PITTSBURGH (AP) — The Pittsburgh Steelers turned Robert Griffin III into just another rookie quarterback.
The Steelers swarmed Washington’s precocious star Sunday, keeping Griffin in check during a dominant 27-12 victory. Griffin completed just 16 of 34 passes for 177 yards and a score while managing 8 yards rushing.
Ben Roethlisberger had no such issues against Washington’s depleted defense, throwing for 222 yards and three touchdowns as the Steelers (4-3) won consecutive games for the first time this season.
Jonathan Dwyer added 107 yards rushing in his second NFL start. Pittsburgh jumped on Washington (3-5) early, scoring on its first four possessions and never letting Griffin get loose.
Heath Miller caught four passes for 46 yards and his sixth touchdown of the season for the Steelers, who suddenly look like their normal selves in a wide-open AFC.
Playing in 1934 throwback uniforms that made certain players resemble hulking bumblebees, Pittsburgh improved to 14-1 against rookie quarterbacks since 2004, doing to Griffin what they’ve done to the likes of Eli Manning and Joe Flacco.
The second overall pick in last April’s draft has taken the NFL by storm, his dazzling playmaking turning the moribund Redskins into one of the league’s more compelling teams.
It all came to a crashing halt on a wet, raw day at Heinz Field. Washington receivers struggled to catch the ball — dropping 10 passes — and Griffin found little room to showcase his brilliant speed. He ran just five times and was hemmed in by a defense that looked just fine without safety Troy Polamalu.
The Steelers held the NFL’s top rushing offense to a season-low 86 yards and made sure Griffin got knocked around whenever he attempted to freelance.
Washington did its best to free up space for Griffin, at one point sending him out as a wide receiver in the second quarter. But Griffin was flagged for pass interference while trying to grab Josh Morgan’s wobbly pass, another mistake by the Redskins on an afternoon full of them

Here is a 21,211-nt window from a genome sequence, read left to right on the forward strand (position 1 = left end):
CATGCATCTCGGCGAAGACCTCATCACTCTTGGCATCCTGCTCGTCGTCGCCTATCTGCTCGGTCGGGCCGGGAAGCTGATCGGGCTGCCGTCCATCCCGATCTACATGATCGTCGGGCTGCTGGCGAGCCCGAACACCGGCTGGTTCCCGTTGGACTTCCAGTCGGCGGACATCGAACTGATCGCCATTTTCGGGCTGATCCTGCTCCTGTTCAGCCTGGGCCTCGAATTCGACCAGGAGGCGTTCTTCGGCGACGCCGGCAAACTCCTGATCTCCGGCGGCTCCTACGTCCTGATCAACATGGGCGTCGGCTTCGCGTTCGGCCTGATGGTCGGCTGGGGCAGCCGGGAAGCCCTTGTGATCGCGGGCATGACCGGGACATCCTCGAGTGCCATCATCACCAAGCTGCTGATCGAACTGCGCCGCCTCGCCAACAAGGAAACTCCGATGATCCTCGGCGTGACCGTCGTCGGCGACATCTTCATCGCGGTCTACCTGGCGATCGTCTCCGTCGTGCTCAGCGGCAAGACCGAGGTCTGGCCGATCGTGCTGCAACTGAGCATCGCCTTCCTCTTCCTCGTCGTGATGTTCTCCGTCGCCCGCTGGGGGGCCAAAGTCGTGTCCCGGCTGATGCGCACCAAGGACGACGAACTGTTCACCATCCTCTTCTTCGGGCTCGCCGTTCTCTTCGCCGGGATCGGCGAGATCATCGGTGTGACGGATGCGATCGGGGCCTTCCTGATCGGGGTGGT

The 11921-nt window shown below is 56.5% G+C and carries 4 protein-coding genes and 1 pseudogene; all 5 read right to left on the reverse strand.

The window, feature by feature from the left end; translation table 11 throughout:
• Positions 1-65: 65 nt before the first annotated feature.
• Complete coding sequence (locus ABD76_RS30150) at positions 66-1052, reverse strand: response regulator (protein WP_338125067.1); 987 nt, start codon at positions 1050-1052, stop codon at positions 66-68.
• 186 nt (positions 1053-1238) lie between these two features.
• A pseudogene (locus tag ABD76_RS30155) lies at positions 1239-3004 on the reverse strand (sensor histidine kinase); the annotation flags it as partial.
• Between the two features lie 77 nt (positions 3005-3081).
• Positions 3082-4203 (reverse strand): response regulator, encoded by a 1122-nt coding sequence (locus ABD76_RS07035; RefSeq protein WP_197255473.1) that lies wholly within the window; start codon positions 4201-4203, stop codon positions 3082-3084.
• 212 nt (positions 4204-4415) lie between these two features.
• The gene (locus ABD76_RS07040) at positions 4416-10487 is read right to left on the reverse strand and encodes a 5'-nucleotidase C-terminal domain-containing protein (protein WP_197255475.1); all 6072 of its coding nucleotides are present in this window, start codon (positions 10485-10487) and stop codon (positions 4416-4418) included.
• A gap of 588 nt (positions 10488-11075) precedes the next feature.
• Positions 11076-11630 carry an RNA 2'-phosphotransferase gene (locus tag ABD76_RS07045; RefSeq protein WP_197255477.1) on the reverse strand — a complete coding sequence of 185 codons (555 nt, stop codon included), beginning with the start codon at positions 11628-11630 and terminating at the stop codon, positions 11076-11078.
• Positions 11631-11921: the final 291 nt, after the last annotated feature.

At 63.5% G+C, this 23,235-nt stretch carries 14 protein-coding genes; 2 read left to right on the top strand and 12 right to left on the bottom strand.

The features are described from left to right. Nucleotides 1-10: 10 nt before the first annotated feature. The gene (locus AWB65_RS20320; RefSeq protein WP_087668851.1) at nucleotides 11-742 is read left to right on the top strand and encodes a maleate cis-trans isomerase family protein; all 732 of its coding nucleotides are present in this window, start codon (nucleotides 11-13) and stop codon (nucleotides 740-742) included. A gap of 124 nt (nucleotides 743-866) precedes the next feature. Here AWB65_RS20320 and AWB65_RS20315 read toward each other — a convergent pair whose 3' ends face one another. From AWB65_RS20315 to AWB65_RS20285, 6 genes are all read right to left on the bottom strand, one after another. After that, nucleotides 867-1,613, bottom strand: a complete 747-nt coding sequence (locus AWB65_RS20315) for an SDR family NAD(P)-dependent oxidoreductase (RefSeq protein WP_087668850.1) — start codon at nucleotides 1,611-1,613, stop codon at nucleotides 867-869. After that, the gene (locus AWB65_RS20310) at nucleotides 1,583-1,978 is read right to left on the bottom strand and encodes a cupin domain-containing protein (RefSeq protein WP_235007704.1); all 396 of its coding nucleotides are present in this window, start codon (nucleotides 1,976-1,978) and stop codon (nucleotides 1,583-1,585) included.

While Washington looked very much like a work in progress, the Steelers continued to round into form.
Pittsburgh wobbled to a 2-3 start that included losses to Oakland and Tennessee, raising questions about the Steelers’ ability to contender.
Not so fast.
Roethlisberger continued to thrive in new offensive coordinator Todd Haley’s system, spreading 24 completions to nine receivers. Dwyer, starting in place of injured Rashard Mendenhall, became the first Steelers running back to top 100 yards in consecutive games in four years.
Pittsburgh wasted little time putting the pressure on. Roethlisberger marched the Steelers 76 yards on 12 plays to start the game, the final play a 1-yard touchdown pass to little-used tight end Leonard Pope.
The Steelers made it 10-0 on a 48-yard field goal by Shaun Suisham, but the Redskins got back in it briefly when Griffin connected with Santana Moss for a 2-yard score on fourth-and-goal. The extra point was blocked, however.
Pittsburgh, which reached Washington territory on its first six possessions, went in front 17-6 when Roethlisberger ad-libbed in the pocket and found Miller in the back of the end zone.
The score was Miller’s 37th career scoring grab, tying him with Elbie Nickel for the franchise record for touchdown receptions by a tight end. Suisham added a second field goal late in the half.
The Steelers made a habit the first few weeks of the season of failing to put away opponents. They had no trouble Sunday. After Kai Forbath’s field goal pulled Washington within 20-9, Roethlisberger directed Pittsburgh 80 yards in 11 plays, pushing the lead to 27-9 on a 1-yard flip to fullback Will Johnson.
Washington mustered little the rest of the way and eventually lost its composure. Cornerback DeAngelo Hall was ejected in the fourth quarter after getting in the face of an official, and Griffin ended the day with a simple kneel down on the Redskins’ last possession, eager to get out of the rain and away from the worst performance of his short career.
(This version CORRECTS Steelers 27, Redskins 12. Corrects to 8 yards in 2nd paragraph. Restores previous. With AP Photos.)
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